The Marconi Company argues that Stone's theory of "forced” oscillations presupposes that the open transmitter circuit be untuned. It is true that Stone said that such "forced” oscillations have a period of vibration which is “independent of the electrical constants of the circuit” on which they are impressed. But the fact that the "forced” vibration will retain its natural period whatever the frequency of the antenna circuit may be, does not preclude, as Stone showed, the tuning of that circuit so as to achieve maximum responsiveness to the vibrations impressed upon it. Stone's specifications indicate that he used the term "forced” merely as meaning that the vibrations are developed in another circuit and then transferred to the antenna circuit by inductive coupling, as distinguished from "natural" vibrations which originate in the antenna or radiating circuit-in short that "forced” is merely used as a synonym for "inOpinion of the Court.

duced." Thus he states in describing the operation of his transmitter, “The high frequency current ... passing through the primary I. (of the antenna transformer] induces a corresponding high-frequency electromotive force and current in the secondary I, and forced electric vibrations result in the vertical conductor v..." 15

Hence there is ample support for the finding of the court below that

"By free oscillations is meant that their frequency was determined by the constants of the circuit in which they were generated. The Stone application as filed impressed these oscillations upon the open circuit, and therefore used 'forced' oscillations in the open circuit of the transmitter, that is, the frequency of the oscillations in the open circuit was determined by the frequency of the oscillations in the closed circuit.

"The effect of forcing vibrations upon a tuned and untuned circuit may be likened unto the effect of a tuning fork upon a stretched cord in a viscous medium. When the cord is vibrated by the tuning fork it has the same period as does the fork regardless of whether such period be that of the natural period of the cord, but when the fork vibrations are in tune with the natural period or

15 Stone's language here makes it plain that throughout his allusions to a frequency developed in one circuit as being "impressed” or "forced” on another circuit when the two circuits are coupled through a transformer, are used figuratively or metaphorically only as synonymous with "induced.” Scientifically the oscillations in the charging circuit are not impressed or forced on the other. The stress in the magnetic field of the first circuit sets up or induces corresponding stresses in the magnetic field of the other circuit. The resulting frequency in the second circuit is affected both by the frequency of the oscillations in the charging circuit and the inductance and capacity in the second circuit. The result may be the superposition of two frequencies in the second circuit. This may be avoided and a single frequency developed, as Stone showed, by tuning the second circuit so as to be resonant to the frequencies created in the first.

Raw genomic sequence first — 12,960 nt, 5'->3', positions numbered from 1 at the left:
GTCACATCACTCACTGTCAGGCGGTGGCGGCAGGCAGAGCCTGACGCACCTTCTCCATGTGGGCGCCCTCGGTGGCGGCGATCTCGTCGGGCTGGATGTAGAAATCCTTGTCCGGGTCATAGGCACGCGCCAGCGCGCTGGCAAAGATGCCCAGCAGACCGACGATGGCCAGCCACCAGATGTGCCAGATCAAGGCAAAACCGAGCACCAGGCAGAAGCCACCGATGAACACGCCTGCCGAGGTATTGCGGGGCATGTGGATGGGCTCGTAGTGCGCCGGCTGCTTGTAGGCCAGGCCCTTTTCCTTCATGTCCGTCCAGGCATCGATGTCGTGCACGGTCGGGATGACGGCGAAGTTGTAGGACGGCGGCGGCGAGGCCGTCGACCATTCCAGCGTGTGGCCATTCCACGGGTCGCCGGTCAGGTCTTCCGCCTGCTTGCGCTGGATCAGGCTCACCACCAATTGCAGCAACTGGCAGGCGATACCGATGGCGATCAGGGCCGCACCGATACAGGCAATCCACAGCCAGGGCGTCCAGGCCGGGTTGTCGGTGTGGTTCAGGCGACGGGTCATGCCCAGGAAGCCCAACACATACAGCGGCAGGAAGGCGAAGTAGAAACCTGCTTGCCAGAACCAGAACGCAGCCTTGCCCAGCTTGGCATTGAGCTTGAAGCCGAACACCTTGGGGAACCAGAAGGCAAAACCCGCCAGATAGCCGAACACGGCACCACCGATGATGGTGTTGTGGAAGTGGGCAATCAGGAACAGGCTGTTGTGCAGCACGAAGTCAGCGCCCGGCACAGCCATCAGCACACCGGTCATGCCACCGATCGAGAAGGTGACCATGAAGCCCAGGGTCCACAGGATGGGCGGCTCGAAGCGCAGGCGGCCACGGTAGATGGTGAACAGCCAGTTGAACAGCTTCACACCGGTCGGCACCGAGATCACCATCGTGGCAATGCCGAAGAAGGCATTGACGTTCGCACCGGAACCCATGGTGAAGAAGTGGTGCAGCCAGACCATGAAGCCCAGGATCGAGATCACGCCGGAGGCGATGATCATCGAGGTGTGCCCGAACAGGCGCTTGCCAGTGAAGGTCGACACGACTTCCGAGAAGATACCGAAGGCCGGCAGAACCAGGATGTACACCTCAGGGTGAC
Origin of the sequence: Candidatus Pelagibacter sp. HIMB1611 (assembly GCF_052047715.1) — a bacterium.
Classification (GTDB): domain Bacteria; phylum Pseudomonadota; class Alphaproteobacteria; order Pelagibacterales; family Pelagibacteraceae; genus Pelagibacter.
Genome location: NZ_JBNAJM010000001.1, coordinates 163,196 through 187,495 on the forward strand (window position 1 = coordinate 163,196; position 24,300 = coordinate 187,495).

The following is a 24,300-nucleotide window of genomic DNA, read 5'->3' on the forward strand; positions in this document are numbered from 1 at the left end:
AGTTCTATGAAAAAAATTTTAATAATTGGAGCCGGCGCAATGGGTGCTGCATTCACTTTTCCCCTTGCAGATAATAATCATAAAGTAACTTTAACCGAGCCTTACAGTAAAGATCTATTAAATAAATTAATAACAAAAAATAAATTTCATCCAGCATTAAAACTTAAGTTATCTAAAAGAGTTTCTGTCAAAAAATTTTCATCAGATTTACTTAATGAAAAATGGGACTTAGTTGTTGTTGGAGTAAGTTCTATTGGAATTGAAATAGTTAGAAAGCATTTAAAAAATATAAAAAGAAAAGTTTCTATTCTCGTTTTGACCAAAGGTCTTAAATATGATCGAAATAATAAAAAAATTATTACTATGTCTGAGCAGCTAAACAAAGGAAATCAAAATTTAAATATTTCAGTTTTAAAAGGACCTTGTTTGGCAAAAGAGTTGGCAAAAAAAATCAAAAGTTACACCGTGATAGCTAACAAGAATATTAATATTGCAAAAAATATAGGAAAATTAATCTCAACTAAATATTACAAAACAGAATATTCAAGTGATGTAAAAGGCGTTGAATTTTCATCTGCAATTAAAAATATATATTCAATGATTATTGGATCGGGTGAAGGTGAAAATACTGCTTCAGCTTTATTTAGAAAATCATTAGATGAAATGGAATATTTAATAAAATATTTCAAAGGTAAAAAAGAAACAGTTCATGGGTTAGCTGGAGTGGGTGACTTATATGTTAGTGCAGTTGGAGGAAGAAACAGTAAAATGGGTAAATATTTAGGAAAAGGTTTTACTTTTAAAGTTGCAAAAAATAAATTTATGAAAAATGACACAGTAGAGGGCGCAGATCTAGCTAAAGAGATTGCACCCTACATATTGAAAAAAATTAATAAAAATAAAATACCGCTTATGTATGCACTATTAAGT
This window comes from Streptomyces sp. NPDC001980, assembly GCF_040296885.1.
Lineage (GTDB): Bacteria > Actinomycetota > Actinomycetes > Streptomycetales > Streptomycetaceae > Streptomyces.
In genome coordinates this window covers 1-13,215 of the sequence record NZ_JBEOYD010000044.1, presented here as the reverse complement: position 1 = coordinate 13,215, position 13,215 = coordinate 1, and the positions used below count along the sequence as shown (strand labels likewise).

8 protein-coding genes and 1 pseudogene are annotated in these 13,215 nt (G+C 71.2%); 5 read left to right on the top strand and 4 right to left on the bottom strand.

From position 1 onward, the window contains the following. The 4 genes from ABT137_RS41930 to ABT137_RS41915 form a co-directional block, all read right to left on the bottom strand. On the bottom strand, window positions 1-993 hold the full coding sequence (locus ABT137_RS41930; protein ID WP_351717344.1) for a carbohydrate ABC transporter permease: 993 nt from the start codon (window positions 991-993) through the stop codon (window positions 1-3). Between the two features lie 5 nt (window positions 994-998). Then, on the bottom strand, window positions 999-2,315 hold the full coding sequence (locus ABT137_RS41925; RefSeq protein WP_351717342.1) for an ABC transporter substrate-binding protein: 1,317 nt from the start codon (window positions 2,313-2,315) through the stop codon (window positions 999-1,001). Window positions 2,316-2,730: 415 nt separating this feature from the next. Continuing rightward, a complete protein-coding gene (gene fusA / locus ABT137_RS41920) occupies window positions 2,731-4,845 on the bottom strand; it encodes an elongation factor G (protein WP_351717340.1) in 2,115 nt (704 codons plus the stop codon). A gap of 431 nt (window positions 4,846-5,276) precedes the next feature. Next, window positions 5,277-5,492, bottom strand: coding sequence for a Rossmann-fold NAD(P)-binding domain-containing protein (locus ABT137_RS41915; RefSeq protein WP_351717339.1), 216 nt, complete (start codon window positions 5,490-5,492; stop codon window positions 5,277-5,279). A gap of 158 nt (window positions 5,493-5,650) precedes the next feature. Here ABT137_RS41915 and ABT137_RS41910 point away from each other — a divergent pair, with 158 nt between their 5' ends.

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fundamental of the cord, then the amplitude of vibrations in the cord is a maximum.”

Thus Stone's application, prior to Marconi, showed a four-circuit system, in which the oscillations were produced in a closed charging circuit and impressed on an open antenna circuit in the transmitter, and were similarly received in an open antenna circuit and by it induced in a closed circuit containing a detector. He showed the effect of resonance on the circuits resulting from their tuning to a desired frequency, and emphasized the importance of making the transmitting and receiving apparatus resonant to that frequency.

Stone's patent,16 granted a year and a half before Marconi-although after Marconi's application was filedmakes explicit, as the patent law permits, what was implicit in Stone's application. By amendments to his specifications made April 8, 1902, he recommended that the frequency impressed upon the vertical conductor at the transmitter "may or may not be the same as the natural period or fundamental of such conductor" and that the antenna circuit at the transmitter "may with advantage be so constructed as to be highly resonant to a particular frequency and the harmonic vibrations impressed thereon may with advantage be of that frequency.” Since Stone used a variable inductance to alter at will the frequency of the charging circuit, this direction plainly indicated that the frequency of the antenna circuit might also be variable, and suggested the inclusion of the wellknown Lodge variable inductance in the construction of the antenna circuit to achieve that result. And since Stone had specified that "by my invention” the operator at the receiving station is able to "adjust” the receiving

16 At the insistence of the Patent Office Stone divided his original application, and was granted two patents, No. 714,756 for a method and No. 714,831 for apparatus. The former is the one particularly relied on here.